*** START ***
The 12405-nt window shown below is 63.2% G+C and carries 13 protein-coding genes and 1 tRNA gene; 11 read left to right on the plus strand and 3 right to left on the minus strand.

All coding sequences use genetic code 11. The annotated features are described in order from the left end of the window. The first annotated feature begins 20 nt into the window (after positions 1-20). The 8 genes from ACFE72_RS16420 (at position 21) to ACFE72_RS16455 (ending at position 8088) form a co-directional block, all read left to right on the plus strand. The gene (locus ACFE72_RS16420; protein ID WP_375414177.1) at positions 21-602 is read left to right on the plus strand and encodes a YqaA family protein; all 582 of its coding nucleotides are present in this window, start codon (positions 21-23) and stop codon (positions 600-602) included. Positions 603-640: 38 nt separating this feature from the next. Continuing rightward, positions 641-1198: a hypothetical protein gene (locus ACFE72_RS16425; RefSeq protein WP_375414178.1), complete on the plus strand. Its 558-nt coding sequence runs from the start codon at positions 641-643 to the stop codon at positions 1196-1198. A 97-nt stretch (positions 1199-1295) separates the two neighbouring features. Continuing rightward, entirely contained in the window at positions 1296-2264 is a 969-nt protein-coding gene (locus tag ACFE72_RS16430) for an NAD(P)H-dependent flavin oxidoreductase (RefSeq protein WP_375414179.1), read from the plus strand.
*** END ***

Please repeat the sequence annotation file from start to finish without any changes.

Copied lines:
The 12405-nt window shown below is 63.2% G+C and carries 13 protein-coding genes and 1 tRNA gene; 11 read left to right on the plus strand and 3 right to left on the minus strand.

All coding sequences use genetic code 11. The annotated features are described in order from the left end of the window. The first annotated feature begins 20 nt into the window (after positions 1-20). The 8 genes from ACFE72_RS16420 (at position 21) to ACFE72_RS16455 (ending at position 8088) form a co-directional block, all read left to right on the plus strand. The gene (locus ACFE72_RS16420; protein ID WP_375414177.1) at positions 21-602 is read left to right on the plus strand and encodes a YqaA family protein; all 582 of its coding nucleotides are present in this window, start codon (positions 21-23) and stop codon (positions 600-602) included. Positions 603-640: 38 nt separating this feature from the next. Continuing rightward, positions 641-1198: a hypothetical protein gene (locus ACFE72_RS16425; RefSeq protein WP_375414178.1), complete on the plus strand. Its 558-nt coding sequence runs from the start codon at positions 641-643 to the stop codon at positions 1196-1198. A 97-nt stretch (positions 1199-1295) separates the two neighbouring features. Continuing rightward, entirely contained in the window at positions 1296-2264 is a 969-nt protein-coding gene (locus tag ACFE72_RS16430) for an NAD(P)H-dependent flavin oxidoreductase (RefSeq protein WP_375414179.1), read from the plus strand.